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Legislators ask CWU to Share Construction Expertise

Over the last decade CWU has had remarkable success securing state funding for construction projects, a new music facility, Dean Hall remodel, renovation and Construction of a new Hogue Hall, and Science II, now underway. In addition to success landing the funding, CWU has been remarkably successful in stretching every dollar--an important skill, since the state rarely provides full funding for a project. 

The Senate Ways & Means committee has invited CWU to present to the full committee on Thursday, sharing how we've managed projects so efficiently. This is where Steve DuPont's undergraduate degree in construction management comes in handy! Hoping to team him with the master of construction project management, Bill Yarwood, Director, Facilities Planning & Construction Services.

President Gaudino will be in Olympia next week, introducing himself and CWU to new legislators, and acquainting returning lawmakers with CWU's legislative agenda. Of course, our top priorities are increasing general state support or, lacking that, approving a tuition increase, and securing funding for the renovation and construction of Samuelson Hall. The president will meet with as many as a dozen legislators per day in back-to-back meetings. Trustee Ron Erickson will join him for a dinner with a Higher Education leader. President Gaudino also will have a special meeting with three Hispanic legislators to discuss Latino/a issues in higher education.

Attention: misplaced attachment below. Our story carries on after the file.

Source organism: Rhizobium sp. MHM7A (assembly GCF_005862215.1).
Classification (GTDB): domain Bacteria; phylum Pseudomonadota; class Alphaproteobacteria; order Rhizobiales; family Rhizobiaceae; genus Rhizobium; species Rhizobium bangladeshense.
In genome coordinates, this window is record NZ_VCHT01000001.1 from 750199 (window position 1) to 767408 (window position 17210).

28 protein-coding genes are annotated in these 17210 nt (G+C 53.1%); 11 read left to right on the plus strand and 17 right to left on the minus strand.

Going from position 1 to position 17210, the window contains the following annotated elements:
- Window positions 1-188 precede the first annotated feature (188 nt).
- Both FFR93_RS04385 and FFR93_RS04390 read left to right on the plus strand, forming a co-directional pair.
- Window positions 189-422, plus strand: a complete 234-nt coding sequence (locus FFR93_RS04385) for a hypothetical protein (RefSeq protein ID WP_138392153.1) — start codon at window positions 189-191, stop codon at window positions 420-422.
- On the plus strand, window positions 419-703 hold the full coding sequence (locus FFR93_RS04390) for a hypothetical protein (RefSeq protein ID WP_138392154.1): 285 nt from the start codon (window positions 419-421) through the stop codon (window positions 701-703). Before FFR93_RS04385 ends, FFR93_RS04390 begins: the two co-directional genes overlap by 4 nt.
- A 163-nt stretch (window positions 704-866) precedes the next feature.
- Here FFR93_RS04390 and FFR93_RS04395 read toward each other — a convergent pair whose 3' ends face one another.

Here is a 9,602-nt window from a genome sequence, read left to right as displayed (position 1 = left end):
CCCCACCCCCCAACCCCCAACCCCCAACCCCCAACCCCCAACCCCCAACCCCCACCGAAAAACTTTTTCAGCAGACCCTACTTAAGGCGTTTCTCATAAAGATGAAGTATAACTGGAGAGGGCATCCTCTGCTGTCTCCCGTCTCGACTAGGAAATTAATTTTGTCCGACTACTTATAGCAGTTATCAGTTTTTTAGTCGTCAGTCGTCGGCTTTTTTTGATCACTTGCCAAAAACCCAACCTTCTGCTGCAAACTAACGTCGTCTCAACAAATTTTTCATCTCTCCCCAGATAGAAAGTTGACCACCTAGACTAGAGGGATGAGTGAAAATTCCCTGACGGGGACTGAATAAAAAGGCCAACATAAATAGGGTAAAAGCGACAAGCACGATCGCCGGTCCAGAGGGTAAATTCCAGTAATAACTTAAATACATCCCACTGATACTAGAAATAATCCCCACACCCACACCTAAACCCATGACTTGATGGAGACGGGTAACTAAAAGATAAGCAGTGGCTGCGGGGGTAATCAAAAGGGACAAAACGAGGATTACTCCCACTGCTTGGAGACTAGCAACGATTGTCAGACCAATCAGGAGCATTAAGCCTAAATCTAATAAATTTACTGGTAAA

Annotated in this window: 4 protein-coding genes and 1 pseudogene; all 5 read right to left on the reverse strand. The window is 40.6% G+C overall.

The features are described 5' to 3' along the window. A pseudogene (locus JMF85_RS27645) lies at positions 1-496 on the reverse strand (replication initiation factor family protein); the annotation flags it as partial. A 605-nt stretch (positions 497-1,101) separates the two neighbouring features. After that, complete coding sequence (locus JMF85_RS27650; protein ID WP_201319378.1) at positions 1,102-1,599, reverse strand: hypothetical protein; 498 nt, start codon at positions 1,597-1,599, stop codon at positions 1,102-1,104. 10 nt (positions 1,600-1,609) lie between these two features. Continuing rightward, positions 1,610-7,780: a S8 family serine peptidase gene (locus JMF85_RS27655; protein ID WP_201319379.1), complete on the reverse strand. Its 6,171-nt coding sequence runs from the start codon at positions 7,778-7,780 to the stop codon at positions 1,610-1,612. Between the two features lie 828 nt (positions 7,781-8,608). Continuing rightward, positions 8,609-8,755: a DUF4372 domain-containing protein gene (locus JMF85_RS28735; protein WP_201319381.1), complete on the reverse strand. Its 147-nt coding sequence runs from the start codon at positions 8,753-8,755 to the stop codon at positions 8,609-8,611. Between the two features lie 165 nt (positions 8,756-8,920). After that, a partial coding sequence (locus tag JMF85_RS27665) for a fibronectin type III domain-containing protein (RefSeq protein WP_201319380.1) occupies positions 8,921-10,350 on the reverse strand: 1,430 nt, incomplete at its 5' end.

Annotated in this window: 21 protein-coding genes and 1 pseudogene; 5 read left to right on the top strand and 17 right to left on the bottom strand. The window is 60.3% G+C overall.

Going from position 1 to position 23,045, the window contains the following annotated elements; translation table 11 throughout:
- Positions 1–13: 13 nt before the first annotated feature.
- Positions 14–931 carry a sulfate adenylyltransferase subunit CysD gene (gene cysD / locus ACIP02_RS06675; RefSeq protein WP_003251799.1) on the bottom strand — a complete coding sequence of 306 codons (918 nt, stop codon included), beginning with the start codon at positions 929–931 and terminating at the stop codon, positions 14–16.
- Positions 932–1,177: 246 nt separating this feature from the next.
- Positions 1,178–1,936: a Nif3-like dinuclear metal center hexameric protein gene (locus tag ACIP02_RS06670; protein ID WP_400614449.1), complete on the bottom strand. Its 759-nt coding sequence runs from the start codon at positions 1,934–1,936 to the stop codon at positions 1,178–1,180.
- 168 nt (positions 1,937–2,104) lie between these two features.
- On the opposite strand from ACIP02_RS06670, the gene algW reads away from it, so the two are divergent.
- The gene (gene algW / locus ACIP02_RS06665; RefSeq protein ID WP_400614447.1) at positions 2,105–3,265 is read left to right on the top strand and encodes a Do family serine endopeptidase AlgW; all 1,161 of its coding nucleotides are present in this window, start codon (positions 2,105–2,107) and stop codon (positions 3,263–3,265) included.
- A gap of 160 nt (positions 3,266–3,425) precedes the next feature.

The first action of the state senate last week was to pass a rule that requires a super majority in order to approve a tax increase. The vote comes about a month after a statewide survey by Elway Research showed Washington voters generally in support of taxes proposed by Governor Inslee on cigarettes, bottled water, capital gains and carbon pollution. Actually the proposals garnered support of more than 70 percent of those polled.  Incidentally, the poll also showed that education has once again topped voters' list of public policy priorities.The economy has topped that list more often than not over the past four years

I realize many of you have been looking forward to the State of the Judiciary address by Barbara Madsen, Chief Justice of the Washington state Supreme Court. Along with State of Education and other State-Ofs, the judiciary address is a well established part of the legislative session--until this year. It appears that lawmakers will be far too busy for that sort of thing. I can hear you speculating that this is all linked to the "Supremes" finding the legislature in contempt for falling short of the court's basic education funding expectations. Not so. Word is that attendance at the SOJ has been declining and precious legislative time will be spent on activities of greater interest. 




Sunday, January 18, 2015 - 18:30

Questions? Comments? Email Linda Schactler

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